Frailty is a clinical state that is associated with increased risk of falls, harm events, institutional care and disability. There are several tools used to assess frailty including the Clincial Frailty Scale and Freid’s Phenotype Model. Understanding the degree of a patient’s frailty can be the deciding factor between recieving or witholding care. This is particuarly true in the light of COVID-19 and the allocation of limited resources.
Explore Frailty with Scott Buxton
The Clinical Frailty Scale (CFS) is the recommended tool to use in acute settings to assess a patients frailty. However in most places around the world, outside geriatrics / frailty services, few clinicians recieve formal training on frailty scoring.
The inter-rater reliability of the CFS is generally very good however a number of biases may play a role in scoring especially with clinicans who are inexperienced using the scale. In light of this a new classification tree to improve CFS scoring by inexperienced raters has been created.
The aim of the study was to assess the intra-rater reliability between a clinical frailty scale classification tree and clinical frailty scale scoring by novice and expert raters in 115 older adults.
This was achieved by using a prospective design study in a Emergency Department. Frailty scoring took place once the patients had been referred to specialty and a compehensive geriatric assessment had been completed.
After the assessment an expert frailty clinician assigned the patient a clinical frailty score. For 104 of the patients a novice frailty clinician scored the patient independently from the expert. For 11 patients only the expert scored them as they were assessed outside of the Hospital environment.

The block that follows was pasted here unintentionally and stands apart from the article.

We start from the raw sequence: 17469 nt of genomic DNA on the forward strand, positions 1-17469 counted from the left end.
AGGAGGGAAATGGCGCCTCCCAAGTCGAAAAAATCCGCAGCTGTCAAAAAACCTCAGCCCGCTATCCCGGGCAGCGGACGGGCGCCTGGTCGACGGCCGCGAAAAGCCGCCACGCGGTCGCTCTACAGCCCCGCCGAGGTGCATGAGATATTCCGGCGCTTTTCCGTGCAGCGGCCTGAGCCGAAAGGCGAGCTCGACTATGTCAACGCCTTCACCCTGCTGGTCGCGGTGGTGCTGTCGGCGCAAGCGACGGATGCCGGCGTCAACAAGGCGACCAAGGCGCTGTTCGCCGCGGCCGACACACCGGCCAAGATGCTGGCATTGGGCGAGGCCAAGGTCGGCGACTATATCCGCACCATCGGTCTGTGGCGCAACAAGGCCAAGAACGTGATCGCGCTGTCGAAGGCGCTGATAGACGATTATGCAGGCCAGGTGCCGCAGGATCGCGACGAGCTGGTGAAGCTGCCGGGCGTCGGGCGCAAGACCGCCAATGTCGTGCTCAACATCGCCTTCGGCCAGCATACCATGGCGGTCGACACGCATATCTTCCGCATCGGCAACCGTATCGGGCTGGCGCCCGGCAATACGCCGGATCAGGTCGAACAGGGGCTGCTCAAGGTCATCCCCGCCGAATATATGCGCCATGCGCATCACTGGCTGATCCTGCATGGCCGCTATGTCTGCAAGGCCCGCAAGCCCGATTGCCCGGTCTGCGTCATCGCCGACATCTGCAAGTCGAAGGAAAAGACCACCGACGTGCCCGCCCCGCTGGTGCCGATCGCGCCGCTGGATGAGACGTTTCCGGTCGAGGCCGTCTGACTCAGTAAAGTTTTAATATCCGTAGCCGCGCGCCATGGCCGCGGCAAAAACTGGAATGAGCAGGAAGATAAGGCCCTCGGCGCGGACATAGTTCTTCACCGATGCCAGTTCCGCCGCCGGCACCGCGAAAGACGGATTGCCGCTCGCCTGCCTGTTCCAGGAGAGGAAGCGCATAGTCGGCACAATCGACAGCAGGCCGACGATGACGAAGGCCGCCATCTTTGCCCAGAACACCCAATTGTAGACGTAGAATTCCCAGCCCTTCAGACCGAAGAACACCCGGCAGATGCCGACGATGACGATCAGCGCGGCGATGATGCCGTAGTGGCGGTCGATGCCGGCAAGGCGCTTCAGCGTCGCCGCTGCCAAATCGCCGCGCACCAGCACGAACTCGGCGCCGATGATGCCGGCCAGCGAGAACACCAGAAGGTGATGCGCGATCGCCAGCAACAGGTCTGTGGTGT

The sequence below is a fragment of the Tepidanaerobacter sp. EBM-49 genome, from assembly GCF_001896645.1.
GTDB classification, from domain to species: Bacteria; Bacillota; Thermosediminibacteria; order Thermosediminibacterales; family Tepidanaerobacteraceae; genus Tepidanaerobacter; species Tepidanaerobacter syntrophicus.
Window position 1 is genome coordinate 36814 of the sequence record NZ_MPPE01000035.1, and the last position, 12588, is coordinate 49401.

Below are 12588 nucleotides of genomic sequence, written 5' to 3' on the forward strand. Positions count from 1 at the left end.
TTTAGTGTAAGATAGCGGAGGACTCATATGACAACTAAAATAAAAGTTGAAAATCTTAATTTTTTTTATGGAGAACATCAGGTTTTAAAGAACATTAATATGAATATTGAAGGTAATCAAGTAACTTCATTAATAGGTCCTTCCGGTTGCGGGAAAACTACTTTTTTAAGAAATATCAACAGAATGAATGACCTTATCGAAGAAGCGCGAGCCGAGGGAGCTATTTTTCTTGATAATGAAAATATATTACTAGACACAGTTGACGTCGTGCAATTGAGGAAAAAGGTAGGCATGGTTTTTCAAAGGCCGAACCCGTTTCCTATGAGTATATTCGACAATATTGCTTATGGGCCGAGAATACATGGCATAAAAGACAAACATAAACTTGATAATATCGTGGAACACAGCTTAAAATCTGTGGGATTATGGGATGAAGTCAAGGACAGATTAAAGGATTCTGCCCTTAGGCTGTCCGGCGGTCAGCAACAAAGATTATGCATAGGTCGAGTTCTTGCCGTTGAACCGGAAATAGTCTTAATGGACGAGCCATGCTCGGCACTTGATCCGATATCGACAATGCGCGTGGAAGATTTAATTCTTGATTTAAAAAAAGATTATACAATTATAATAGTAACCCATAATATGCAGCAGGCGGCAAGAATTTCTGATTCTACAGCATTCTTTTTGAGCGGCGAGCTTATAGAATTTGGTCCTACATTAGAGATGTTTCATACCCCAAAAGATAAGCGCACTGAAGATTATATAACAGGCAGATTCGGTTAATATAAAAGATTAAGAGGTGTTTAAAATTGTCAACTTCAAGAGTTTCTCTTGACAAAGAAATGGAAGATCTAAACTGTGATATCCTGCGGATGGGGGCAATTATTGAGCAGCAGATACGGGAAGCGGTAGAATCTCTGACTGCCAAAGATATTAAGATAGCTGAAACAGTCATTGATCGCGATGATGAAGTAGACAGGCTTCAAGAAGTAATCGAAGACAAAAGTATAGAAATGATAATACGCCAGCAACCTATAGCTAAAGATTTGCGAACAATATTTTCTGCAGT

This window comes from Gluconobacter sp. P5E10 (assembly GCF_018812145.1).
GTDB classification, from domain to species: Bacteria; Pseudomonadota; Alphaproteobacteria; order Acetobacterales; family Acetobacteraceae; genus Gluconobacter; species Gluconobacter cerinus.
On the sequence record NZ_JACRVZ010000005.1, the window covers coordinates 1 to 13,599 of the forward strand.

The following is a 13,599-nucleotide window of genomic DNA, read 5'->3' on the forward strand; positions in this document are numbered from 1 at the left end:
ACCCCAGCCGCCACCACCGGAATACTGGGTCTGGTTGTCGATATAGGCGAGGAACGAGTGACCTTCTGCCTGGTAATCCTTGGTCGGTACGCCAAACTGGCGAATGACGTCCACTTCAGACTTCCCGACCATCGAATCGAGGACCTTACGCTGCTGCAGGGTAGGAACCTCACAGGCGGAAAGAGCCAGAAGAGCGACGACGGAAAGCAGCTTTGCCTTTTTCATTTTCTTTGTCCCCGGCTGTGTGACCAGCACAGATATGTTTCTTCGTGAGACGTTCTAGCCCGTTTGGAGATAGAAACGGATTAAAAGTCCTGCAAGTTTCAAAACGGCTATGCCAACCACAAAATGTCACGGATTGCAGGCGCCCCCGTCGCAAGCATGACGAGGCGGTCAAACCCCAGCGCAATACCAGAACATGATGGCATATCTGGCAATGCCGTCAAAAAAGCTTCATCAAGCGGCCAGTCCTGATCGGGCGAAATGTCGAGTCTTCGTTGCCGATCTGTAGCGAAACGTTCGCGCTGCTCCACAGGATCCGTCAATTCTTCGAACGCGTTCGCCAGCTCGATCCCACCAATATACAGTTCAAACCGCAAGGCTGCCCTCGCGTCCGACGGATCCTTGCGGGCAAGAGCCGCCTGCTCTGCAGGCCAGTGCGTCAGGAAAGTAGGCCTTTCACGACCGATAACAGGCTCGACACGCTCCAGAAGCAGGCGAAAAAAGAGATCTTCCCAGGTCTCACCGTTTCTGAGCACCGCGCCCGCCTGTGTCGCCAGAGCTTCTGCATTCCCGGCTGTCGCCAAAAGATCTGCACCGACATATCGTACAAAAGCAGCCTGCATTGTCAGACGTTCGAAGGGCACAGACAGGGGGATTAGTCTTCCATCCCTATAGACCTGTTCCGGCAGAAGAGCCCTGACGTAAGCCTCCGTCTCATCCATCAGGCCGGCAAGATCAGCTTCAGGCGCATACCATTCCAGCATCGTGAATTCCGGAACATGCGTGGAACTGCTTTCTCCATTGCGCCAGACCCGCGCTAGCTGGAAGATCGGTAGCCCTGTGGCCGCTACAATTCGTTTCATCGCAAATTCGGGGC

After completing the judgement-based scoring after the assessment, the frailty scale was scored separately using the classification tree (seen below). The classification tree is essentially a step by step guide to assessing a patients independence, multi-morbidity, fatigue and activity levels.
The beauty of the tool is that the questions are based on each level of the clinical frailty scale and links each level to a simple question asked in routine examination / assessments. Therefore no specialist training is required.
The scores of the novice an expert clinicians were compared using intraclass correlation coefficients (ICCs) and 95% confidence intervals (CIs). ICC is a way assessing the reliability of the scores and describes how strongly units in the same group resemble each other. For this type of tool a score of 0.70 or more indicates good interrater reliability.
Results & Clinical Implications
Overall agreement for the CFS classification tree was good with an ICC score of above 0.800 when compared to both expert and classification tree and novice and classification tree scoring.
Most classification tree scores were either the same or differed by one level when compared with the other raters. This is acceptable for most cases however when small differences in scoring could determine whether or not someone recieves care stricter measures should be used.
This discrepancy likely arises from the complexity of patients living with frailty and the inability to translate this complexity into decision trees. Ascertaining relevant details from these complex cases at a time of acute illness is difficult and this can influence the classification.
This classification tree does not replaced the CGA rather it is designed to be a useful tool for novice frailty clinicians to assess frailty in clinical practice. Understanding the degree of a patient’s frailty is important to prognostication and any tool to aid clinicans assessment of frailty should definitely be considered.
That being said this is a single-site study with a small sample size with only a few raters. Even though the study was adequately powered to detect intrarater reliability with the classification tree further validation needs to be sought particularly across sites.